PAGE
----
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Mol Microbiol. 1998 Aug;29(3):741-51.

Novel genes that upregulate the Proteus mirabilis flhDC master operon controlling flagellar biogenesis and swarming.

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University of Cambridge Department of Pathology, UK.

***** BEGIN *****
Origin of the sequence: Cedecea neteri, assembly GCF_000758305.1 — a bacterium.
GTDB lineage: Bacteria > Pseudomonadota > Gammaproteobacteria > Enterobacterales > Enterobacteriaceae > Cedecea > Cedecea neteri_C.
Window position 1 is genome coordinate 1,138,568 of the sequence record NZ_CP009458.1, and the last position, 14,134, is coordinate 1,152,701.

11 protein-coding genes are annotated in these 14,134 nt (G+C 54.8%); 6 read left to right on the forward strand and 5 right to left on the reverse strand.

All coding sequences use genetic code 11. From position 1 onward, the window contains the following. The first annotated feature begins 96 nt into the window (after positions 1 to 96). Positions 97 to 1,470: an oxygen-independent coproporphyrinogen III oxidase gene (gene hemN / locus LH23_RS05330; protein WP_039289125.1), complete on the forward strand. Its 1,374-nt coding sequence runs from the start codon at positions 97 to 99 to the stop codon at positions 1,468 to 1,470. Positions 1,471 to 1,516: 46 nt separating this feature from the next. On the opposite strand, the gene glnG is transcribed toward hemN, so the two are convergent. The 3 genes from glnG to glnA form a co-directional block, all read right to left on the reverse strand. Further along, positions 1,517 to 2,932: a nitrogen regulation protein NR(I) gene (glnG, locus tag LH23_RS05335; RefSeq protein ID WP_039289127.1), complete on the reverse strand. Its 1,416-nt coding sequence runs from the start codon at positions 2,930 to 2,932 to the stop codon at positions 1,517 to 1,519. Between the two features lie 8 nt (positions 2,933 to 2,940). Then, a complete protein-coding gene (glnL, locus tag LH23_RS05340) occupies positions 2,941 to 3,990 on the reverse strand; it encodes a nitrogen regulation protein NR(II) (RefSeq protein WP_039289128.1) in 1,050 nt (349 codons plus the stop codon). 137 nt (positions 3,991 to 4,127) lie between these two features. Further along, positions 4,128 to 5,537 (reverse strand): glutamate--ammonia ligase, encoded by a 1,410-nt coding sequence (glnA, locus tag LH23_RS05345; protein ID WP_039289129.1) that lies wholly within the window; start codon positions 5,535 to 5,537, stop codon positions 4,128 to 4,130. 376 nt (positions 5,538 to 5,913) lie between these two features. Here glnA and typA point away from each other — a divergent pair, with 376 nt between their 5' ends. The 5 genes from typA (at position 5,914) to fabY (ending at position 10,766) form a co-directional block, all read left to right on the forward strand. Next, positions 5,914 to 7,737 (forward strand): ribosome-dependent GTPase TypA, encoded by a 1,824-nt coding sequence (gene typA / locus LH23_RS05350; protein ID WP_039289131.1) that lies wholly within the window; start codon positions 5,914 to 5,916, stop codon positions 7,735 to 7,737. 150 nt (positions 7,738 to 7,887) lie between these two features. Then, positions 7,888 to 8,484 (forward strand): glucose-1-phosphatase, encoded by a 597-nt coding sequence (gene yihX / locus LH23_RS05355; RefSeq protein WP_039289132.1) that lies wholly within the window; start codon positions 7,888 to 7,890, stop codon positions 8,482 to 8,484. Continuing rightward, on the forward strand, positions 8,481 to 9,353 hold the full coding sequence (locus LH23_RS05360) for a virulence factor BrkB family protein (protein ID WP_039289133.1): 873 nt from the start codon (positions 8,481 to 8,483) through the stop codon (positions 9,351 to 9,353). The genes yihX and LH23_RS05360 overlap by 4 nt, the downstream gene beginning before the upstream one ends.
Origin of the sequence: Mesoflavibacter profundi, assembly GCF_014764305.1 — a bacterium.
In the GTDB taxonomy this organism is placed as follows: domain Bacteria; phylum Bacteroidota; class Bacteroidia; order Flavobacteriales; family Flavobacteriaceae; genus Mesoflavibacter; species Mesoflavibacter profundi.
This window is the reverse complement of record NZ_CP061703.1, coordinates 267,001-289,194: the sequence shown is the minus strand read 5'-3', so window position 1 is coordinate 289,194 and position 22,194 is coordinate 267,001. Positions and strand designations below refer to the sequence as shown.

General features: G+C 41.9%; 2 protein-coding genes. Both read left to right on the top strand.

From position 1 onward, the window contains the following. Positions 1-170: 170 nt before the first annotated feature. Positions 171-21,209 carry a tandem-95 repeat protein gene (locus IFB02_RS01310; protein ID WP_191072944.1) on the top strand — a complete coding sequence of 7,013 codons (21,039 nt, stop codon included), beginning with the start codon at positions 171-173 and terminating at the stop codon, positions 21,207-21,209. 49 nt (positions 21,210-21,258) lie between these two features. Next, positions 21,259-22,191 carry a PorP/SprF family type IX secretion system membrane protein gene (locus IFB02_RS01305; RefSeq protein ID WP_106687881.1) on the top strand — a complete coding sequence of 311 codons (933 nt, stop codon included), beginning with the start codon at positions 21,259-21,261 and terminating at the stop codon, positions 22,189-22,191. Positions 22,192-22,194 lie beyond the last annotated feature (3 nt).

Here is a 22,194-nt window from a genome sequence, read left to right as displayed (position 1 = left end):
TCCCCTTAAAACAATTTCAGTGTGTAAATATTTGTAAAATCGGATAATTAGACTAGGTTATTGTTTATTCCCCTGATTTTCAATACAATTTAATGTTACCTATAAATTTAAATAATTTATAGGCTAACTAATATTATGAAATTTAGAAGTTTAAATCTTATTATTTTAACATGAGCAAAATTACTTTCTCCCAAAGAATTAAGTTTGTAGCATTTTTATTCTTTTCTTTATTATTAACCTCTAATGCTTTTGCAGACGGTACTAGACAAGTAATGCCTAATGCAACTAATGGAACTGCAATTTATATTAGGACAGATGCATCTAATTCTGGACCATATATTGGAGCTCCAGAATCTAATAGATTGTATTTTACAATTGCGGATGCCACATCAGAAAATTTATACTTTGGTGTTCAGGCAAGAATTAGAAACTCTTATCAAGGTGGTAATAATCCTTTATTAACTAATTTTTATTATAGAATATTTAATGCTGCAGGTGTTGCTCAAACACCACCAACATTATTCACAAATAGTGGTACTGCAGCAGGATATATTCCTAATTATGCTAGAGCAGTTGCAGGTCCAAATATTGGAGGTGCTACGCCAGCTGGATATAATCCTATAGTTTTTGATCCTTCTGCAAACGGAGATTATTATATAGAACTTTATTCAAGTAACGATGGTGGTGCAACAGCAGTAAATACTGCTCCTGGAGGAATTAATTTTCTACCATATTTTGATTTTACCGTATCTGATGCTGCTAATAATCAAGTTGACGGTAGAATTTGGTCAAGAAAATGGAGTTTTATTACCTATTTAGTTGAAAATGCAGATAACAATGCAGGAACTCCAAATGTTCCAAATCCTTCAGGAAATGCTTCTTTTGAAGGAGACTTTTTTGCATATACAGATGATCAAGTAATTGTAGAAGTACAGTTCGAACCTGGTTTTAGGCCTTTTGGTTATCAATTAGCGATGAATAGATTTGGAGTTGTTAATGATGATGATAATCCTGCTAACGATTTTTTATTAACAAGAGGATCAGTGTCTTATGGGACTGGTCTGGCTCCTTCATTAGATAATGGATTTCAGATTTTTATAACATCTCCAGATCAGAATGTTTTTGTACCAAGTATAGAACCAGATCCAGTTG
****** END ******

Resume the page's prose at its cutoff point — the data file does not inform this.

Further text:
By screening for restoration of multicellular migration in a non-swarming but motile Proteus mirabilis mutant lacking the FIgN facilitator of flagella assembly, we identified four distinct genes that, in trans and multicopy, increased flagella production and cell length. Each of the genes upregulated expression of the flhDC master operon that controls flagellar biogenesis, cell division and swarming, not only in the mutant but also in the wild type. The genes were named umoA, umoB, umoC and umoD. Disruption of each of the wild-type chromosomal umo genes caused corresponding reductions in swarming and cell elongation, which correlated with decreased expression of the flhDC operon. The umoA, umoB, umoC and umoD genes are not closely linked, and only umoB is part of an operon. The sequences of the calculated gene products, UmoA (20.6 kDa), UmoB (78.0 kDa), UmoC (15.2 kDa) and UmoD (19.2 kDa), contain putative N-terminal secretion signals and predict a location in the cell membranes or periplasm. UmoB and UmoD have sequence similarity to the Escherichia coli uncharacterized open reading frames YrfF and YcfJ respectively; UmoA and UmoC have no known homologues. The umoB and umoC gene transcripts were present at very low levels, but umoA and umoD expression was similar to that of flhDC and increased in parallel with flhDC expression during differentiation into elongated hyperflagellated swarm cells. Like flhDC, umoA and umoD expression was subject to negative feedback in aflagellar assembly mutant lacking the FlhA inner membrane component of the export machinery. Assays of umo gene expression and cross-complementation indicated that the umo genes do not act in sequence within a pathway to upregulate flhDC, but revealed that umoA and umoD are reciprocally upregulated by FlhDC. Our findings strengthen the picture of the flhDC master operon as a major assimilatory checkpoint in Proteus mirabilis and other Gram-negative bacteria and expand the view of a complex regulatory network coupled to flagellar biogenesis.

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